Balranald photocamp: pastoralism
The winter photocamp at Balranald with Gilbert Roe consisted of photographing on the property of John and Marita Standen’s Rosenhoe farm, which is on the Wakool River, and scoping the area around Balranald itself, which is is located in Mutthi Mutthi traditional country. I would have liked to extend the photocamp to do more exploring and some large format photography, but I had to return to Adelaide to prepare for the Collaboration: Interrogating Melbourne’s changing urban landscape exhibition with Stuart Murdoch at Atkins Photo Lab for the SALA Festival.
On my last day at Balranald I explored the Yanga Woolshed and homestead along with the outlying buildings of the Yanga pastoral station within the Yanga National Park. This Park is now part of the larger Murrumbidgee Valley National Park. The station, which was owned by the Black family since 1919, abutted the Murrumbidgee River, was built in the 1830s by William Wentworth and it was operational until the first decade of the 21st century. It is now a tourist site. I was the only tourist there that day, and the buildings, including the homestead, are slowly becoming ruins from neglect. The exception is the woolshed.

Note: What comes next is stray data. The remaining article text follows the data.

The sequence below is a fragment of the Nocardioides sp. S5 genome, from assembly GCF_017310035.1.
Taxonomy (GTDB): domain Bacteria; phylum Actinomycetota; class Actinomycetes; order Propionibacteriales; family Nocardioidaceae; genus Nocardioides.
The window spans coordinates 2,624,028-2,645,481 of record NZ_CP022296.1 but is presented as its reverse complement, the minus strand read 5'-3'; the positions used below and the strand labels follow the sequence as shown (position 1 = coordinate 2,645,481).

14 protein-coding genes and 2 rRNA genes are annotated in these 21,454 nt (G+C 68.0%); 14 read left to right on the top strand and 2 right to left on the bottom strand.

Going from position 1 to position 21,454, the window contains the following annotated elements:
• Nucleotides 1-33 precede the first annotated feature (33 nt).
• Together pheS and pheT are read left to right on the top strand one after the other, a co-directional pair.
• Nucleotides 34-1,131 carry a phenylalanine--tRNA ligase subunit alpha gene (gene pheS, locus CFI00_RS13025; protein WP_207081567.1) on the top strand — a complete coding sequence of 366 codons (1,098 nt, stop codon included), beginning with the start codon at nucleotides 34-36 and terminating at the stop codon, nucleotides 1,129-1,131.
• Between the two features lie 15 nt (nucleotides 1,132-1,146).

It was stepping back into the history of the Mallee –well a snap shot of the pastoral history which has largely been forgotten. I presume that after around 180 years of grazing, the land was run down and the native plants were sparse. Drought, reduced flows in the Murrumbidgee River due to irrigation, Yanga Lake on the lower end of the river regularly drying up, and hotter weather and reduced rainfall due to climate change all took their toll and eventually signalled the end of this pastoral station in 2007.
This was a large pastoral station. Yanga Station was a 200, 000 acre sheep grazing property and once ran 80, 000 sheep, primarily Merinos for wool production. The Yanga woolshed has 30 stands and it can house 3000 sheep. Apparently, up to 100 people would be staying at the station during shearing time; including shearers, roustabouts, wool classers and cooks, which went for about 2-3 weeks each year. The station had their own jetty to load the wool bales onto the paddle steamers to send them to market. Of course the jetty has long gone and the water levels in the Murrumbidgee are way too low for paddle steamers.
Irrigation now rules the western Riverina and we are left with the traces and smells of the pastoral past, thereby allowing us to begin to see the past from the perspective of the present. The digital photo becomes a photographic trace of the trace of the past and in doing so it estranges it.